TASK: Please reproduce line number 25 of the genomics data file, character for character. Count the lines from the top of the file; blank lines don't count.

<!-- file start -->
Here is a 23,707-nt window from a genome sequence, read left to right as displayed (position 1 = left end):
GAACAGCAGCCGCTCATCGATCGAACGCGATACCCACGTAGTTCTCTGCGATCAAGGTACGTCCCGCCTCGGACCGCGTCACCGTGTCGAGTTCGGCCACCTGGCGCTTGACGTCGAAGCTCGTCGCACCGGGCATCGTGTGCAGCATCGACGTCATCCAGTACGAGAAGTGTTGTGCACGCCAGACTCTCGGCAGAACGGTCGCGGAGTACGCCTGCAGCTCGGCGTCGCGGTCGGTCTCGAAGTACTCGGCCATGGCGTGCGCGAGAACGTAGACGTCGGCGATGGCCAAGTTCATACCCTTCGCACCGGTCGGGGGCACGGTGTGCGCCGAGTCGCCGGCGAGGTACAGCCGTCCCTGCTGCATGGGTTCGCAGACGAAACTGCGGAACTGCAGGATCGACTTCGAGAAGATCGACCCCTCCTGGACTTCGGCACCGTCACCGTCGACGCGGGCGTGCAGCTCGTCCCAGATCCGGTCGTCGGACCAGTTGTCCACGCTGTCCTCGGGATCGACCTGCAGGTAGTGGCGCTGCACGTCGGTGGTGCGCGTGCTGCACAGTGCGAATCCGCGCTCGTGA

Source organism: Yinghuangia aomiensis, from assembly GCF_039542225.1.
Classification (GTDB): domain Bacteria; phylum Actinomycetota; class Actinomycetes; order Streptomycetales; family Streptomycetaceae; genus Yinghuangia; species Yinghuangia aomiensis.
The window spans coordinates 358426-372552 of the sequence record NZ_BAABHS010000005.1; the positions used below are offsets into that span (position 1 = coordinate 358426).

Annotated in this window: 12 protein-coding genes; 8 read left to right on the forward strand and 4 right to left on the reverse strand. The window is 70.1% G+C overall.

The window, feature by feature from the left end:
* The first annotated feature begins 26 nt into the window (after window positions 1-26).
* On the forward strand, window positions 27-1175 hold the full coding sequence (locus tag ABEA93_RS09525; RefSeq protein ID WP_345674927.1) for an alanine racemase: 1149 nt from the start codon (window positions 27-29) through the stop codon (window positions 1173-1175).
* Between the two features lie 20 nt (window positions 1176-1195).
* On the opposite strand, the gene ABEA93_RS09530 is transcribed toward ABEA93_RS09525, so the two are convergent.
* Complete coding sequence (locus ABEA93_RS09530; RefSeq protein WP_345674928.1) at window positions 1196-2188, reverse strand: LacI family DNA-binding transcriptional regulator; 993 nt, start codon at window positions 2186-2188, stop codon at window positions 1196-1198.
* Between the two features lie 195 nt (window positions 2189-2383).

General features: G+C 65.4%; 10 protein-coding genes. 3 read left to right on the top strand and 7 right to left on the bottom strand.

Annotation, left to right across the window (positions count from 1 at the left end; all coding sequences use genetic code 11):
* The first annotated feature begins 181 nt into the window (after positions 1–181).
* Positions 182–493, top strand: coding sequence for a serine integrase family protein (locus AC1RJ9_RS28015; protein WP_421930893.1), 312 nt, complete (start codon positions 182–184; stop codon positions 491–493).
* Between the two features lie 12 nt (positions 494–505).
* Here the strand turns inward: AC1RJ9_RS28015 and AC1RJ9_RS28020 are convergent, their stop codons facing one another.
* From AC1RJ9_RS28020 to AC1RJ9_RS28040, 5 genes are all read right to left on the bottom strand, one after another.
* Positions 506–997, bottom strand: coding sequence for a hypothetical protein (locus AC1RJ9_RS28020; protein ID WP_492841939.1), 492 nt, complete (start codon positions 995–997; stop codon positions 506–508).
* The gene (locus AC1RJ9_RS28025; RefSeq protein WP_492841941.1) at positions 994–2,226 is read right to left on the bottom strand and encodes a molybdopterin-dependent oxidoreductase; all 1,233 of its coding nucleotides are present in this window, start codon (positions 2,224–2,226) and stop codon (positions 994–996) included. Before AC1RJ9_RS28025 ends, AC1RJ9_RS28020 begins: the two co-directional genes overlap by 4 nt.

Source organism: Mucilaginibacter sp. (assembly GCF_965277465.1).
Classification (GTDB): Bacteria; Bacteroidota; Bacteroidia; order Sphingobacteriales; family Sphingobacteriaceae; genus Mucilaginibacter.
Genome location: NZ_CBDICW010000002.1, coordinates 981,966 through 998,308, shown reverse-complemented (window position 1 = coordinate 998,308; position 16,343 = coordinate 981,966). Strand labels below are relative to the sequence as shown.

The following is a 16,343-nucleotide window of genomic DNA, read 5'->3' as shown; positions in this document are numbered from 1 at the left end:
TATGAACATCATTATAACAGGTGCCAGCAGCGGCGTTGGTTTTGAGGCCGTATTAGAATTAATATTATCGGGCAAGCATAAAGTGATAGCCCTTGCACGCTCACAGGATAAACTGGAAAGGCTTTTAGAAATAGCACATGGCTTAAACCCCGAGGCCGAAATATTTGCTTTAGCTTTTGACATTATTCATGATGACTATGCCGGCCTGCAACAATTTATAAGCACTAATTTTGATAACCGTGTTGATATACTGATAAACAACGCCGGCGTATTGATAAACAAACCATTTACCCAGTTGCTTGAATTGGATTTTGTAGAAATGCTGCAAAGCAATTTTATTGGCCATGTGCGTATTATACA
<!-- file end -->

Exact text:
Genome location: NZ_CBDICW010000002.1, coordinates 981,966 through 998,308, shown reverse-complemented (window position 1 = coordinate 998,308; position 16,343 = coordinate 981,966). Strand labels below are relative to the sequence as shown.